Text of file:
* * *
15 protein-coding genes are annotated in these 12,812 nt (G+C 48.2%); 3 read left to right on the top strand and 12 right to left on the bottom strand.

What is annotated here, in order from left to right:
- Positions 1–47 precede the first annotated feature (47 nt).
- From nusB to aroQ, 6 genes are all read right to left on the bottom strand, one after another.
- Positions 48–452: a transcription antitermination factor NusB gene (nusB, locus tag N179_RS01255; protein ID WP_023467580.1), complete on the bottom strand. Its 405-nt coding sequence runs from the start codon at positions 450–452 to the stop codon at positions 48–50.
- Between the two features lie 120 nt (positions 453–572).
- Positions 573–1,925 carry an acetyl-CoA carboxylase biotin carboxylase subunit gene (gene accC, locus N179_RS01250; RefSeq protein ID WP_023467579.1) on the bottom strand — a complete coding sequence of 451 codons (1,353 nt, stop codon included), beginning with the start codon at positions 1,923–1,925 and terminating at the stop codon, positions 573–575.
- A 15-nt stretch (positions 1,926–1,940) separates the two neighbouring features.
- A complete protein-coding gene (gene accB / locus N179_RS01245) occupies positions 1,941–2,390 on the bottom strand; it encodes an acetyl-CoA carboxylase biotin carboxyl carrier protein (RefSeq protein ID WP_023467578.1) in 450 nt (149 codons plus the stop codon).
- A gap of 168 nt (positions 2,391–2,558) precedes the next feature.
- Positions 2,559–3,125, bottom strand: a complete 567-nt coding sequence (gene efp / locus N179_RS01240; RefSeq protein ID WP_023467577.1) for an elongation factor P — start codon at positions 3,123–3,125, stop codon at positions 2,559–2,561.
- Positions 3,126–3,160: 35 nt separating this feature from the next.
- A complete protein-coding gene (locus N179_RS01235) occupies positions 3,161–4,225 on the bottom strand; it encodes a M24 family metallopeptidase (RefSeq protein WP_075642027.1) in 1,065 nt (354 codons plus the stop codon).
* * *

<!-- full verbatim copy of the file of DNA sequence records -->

15 protein-coding genes are annotated in these 12,812 nt (G+C 48.2%); 3 read left to right on the top strand and 12 right to left on the bottom strand.

What is annotated here, in order from left to right:
- Positions 1–47 precede the first annotated feature (47 nt).
- From nusB to aroQ, 6 genes are all read right to left on the bottom strand, one after another.
- Positions 48–452: a transcription antitermination factor NusB gene (nusB, locus tag N179_RS01255; protein ID WP_023467580.1), complete on the bottom strand. Its 405-nt coding sequence runs from the start codon at positions 450–452 to the stop codon at positions 48–50.
- Between the two features lie 120 nt (positions 453–572).
- Positions 573–1,925 carry an acetyl-CoA carboxylase biotin carboxylase subunit gene (gene accC, locus N179_RS01250; RefSeq protein ID WP_023467579.1) on the bottom strand — a complete coding sequence of 451 codons (1,353 nt, stop codon included), beginning with the start codon at positions 1,923–1,925 and terminating at the stop codon, positions 573–575.
- A 15-nt stretch (positions 1,926–1,940) separates the two neighbouring features.
- A complete protein-coding gene (gene accB / locus N179_RS01245) occupies positions 1,941–2,390 on the bottom strand; it encodes an acetyl-CoA carboxylase biotin carboxyl carrier protein (RefSeq protein ID WP_023467578.1) in 450 nt (149 codons plus the stop codon).
- A gap of 168 nt (positions 2,391–2,558) precedes the next feature.
- Positions 2,559–3,125, bottom strand: a complete 567-nt coding sequence (gene efp / locus N179_RS01240; RefSeq protein ID WP_023467577.1) for an elongation factor P — start codon at positions 3,123–3,125, stop codon at positions 2,559–2,561.
- Positions 3,126–3,160: 35 nt separating this feature from the next.
- A complete protein-coding gene (locus N179_RS01235) occupies positions 3,161–4,225 on the bottom strand; it encodes a M24 family metallopeptidase (RefSeq protein WP_075642027.1) in 1,065 nt (354 codons plus the stop codon).